The first thing we do, let's kill all the economists. No, wait... the first thing we do, let's kill all the journalists.
[with apologies to The Bard]
Actually, it would appear that neither economists nor journalists should be allowed anywhere near the subject of health care.
Case in point: Paul Krugman and Jonathan Chait.
In his post Noo Yawk Roolz! Krugman has a few random thoughts:
1. It’s petty and silly, but after what seems like a whole adult lifetime in which Central Casting insisted that major politicians be either Southern gentlemen or Midwestern heartland types, it felt good to watch and listen to Chuck Schumer, speaking the language of my roots, at the victory press conference — even with that green tie. Noo Yawk Roolz!
I agree, Noo Yawk roolz, but it's because of people like Anthony Weiner and Eric Massa, not Chuck Schumer. And yeah, it would be nice if, after a whole lifetime of in which Central Casting has insisted that major politicians be old white doodz, I'd really like to see more women. Hillary Clinton and Nancy Pelosi and some of those who went before them have been great pioneers, but it's not enough.
3. As expected, self-proclaimed centrists can’t bring themselves to say anything nice about a bill that delivers everything they claim to want. Many people have pointed to David Broder’s piece this morning; let me add a historical note. Back in 2006, Broder hailed the Massachusetts health reform as a “major policy success”. Now the Senate has passed a bill that is, broadly speaking, a better-funded version of the MA plan plus a major effort at cost control. Where’s the praise?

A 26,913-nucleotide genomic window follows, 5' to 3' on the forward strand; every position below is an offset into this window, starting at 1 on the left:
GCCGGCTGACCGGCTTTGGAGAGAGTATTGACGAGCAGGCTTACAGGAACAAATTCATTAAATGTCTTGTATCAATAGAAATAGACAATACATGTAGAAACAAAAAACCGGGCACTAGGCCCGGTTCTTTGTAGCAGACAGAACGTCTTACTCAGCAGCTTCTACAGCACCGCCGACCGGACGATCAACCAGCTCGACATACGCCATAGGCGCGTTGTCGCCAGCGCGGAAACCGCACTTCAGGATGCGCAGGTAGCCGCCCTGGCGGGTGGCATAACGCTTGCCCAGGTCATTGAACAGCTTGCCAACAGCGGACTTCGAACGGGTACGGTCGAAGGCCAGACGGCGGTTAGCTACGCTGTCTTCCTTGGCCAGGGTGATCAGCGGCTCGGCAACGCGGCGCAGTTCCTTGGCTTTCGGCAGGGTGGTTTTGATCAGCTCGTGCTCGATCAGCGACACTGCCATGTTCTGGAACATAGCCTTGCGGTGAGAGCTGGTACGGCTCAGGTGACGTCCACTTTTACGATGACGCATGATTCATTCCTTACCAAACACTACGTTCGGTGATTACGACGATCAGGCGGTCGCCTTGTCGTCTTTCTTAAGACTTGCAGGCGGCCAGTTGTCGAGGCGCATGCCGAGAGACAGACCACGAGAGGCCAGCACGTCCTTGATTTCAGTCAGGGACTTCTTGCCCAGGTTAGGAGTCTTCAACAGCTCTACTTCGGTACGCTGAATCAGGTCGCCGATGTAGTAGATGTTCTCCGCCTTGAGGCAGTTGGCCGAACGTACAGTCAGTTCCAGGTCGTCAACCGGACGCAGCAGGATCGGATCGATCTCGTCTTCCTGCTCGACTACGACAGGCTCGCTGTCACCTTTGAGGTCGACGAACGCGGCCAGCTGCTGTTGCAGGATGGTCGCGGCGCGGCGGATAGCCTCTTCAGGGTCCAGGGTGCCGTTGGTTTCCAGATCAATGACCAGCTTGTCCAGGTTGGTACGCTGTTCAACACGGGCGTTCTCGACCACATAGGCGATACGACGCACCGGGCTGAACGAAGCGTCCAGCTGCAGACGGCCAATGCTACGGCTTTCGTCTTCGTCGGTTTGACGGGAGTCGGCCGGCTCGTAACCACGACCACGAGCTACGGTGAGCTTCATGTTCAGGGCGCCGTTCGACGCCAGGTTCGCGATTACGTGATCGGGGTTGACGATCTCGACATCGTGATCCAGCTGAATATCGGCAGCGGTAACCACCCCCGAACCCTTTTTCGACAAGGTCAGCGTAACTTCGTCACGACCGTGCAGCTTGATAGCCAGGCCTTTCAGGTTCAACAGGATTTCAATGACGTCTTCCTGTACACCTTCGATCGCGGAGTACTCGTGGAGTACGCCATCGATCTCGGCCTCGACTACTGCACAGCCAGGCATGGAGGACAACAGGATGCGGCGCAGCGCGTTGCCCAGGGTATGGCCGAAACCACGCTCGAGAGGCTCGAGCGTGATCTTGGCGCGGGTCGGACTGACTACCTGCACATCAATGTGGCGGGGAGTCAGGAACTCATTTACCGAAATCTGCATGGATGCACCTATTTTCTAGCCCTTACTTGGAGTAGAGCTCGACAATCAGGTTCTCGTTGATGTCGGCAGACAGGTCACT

Agreed on the "centrists" -- partly. I would guess that the "centrists" don't like the "better-funded" part, because, like the right-wingers they pretend not to be, they don't really want to spend money on those who have not proven themselves morally worthy. And "morally worthy" means "not poor".
2. More seriously, Jon Chait is right: this is a great achievement.
I saved this one for last because it's the most egregious. Aside from wishing that all the historical historicity hysteria would just go away, I just want to delve [partway] into one paragraph for now.
In an article that should have been titled And the The Whole Thing Is Just Noise, Why the health care bill is the greatest social destruction experiment of our time, Chait writes this:
The most important source of revenue is a 40 percent excise tax on insurance plans costing more than $8500 a year for an individual. This tax represents the partial fulfillment of a longtime goal of both the right and the left. Employer-sponsored health insurance is tax-deductible, while wages are, of course, taxed. This means an additional dollar of health care benefits costs less than an additional dollar in wages—an anomaly that has contributed to runaway health care costs. Taxing high cost plans, which do not produce better health outcomes, will give employers a strong incentive to shop for cheaper plans. Either way, the government would collect revenue—either directly through the excise tax, or (better still) indirectly when employees start getting less compensation in the form of tax-free health care, and more in the form of taxable wages.